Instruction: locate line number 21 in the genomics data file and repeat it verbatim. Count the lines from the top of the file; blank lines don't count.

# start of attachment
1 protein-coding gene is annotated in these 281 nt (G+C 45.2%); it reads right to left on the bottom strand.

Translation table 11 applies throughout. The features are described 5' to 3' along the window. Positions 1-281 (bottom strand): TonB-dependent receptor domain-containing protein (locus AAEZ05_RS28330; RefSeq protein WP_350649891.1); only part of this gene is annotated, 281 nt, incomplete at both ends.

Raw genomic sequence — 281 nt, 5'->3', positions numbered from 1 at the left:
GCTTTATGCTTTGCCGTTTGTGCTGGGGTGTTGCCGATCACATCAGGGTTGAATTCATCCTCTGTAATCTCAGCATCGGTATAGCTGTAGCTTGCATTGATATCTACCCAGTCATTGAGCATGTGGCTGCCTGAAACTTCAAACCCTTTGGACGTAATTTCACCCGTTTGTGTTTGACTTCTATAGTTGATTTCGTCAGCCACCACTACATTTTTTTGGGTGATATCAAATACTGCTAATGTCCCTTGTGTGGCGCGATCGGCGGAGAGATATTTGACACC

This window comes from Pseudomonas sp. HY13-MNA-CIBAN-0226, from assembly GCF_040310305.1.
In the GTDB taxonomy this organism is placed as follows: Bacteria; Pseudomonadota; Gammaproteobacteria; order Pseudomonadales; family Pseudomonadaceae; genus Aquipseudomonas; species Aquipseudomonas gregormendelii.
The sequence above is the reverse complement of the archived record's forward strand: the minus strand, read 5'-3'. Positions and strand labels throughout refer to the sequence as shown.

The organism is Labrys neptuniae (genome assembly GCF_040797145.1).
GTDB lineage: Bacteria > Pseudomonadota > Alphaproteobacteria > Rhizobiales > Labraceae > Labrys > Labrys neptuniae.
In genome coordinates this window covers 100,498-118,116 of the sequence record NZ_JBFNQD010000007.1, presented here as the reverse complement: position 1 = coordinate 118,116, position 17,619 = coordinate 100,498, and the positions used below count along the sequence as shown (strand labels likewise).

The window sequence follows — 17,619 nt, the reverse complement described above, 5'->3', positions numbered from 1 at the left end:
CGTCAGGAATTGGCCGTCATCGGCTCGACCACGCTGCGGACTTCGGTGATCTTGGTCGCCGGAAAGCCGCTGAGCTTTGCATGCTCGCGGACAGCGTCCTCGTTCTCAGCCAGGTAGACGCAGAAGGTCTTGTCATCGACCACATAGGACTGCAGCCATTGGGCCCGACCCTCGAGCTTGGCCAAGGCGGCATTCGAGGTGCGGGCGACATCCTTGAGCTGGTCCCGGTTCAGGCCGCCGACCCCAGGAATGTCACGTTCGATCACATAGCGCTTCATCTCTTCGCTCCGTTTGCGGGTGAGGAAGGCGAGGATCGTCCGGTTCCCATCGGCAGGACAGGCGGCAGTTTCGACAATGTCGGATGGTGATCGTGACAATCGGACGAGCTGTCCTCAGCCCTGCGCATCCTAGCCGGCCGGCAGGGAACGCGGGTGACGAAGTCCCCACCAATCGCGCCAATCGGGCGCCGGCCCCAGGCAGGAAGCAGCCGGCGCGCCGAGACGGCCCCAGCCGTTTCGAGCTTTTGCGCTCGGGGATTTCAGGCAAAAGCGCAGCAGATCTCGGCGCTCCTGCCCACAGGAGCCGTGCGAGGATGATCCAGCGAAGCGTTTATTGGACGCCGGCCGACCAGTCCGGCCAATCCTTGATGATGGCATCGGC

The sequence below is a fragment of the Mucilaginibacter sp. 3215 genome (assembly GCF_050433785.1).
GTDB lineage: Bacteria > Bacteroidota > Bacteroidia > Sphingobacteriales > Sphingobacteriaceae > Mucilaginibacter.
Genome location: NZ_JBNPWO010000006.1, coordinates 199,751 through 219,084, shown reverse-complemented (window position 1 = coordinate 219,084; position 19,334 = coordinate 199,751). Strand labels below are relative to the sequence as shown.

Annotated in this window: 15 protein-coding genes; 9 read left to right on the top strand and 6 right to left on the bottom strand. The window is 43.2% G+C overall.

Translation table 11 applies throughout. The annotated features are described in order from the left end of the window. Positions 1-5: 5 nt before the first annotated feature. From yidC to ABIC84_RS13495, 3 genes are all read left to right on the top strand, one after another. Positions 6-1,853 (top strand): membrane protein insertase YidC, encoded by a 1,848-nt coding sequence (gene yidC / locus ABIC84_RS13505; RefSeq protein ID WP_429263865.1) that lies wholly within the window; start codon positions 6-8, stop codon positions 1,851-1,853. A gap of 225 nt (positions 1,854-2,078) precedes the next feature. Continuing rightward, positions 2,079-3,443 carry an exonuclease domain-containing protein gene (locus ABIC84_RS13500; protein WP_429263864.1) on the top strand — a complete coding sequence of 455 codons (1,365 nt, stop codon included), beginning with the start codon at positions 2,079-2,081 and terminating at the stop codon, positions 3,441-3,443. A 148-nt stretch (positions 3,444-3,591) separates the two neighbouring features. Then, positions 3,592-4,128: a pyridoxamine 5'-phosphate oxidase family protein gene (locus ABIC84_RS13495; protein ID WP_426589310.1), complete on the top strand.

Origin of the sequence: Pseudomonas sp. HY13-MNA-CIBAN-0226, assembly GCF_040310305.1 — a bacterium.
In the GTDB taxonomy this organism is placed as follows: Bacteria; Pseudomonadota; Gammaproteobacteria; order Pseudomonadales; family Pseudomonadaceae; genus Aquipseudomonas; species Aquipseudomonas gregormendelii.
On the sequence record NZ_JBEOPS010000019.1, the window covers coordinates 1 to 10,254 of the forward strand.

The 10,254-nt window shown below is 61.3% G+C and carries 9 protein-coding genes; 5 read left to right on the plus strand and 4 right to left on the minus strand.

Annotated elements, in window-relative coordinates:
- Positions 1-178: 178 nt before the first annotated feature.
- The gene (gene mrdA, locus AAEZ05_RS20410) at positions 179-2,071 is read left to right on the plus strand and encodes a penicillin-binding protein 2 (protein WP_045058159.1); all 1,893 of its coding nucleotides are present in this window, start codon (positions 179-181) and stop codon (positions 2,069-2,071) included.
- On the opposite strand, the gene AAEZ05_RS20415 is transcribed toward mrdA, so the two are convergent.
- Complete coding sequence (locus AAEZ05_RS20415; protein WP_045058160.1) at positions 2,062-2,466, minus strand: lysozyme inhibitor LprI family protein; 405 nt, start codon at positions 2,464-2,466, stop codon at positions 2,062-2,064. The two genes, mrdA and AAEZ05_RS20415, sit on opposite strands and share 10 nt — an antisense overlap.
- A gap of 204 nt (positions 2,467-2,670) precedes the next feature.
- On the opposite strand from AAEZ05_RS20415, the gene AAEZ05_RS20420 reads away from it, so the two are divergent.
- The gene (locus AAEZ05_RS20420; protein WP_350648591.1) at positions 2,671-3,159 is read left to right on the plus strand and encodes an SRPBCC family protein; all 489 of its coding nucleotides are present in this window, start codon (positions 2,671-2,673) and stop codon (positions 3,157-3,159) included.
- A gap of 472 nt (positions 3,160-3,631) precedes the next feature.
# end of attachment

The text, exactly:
The 10,254-nt window shown below is 61.3% G+C and carries 9 protein-coding genes; 5 read left to right on the plus strand and 4 right to left on the minus strand.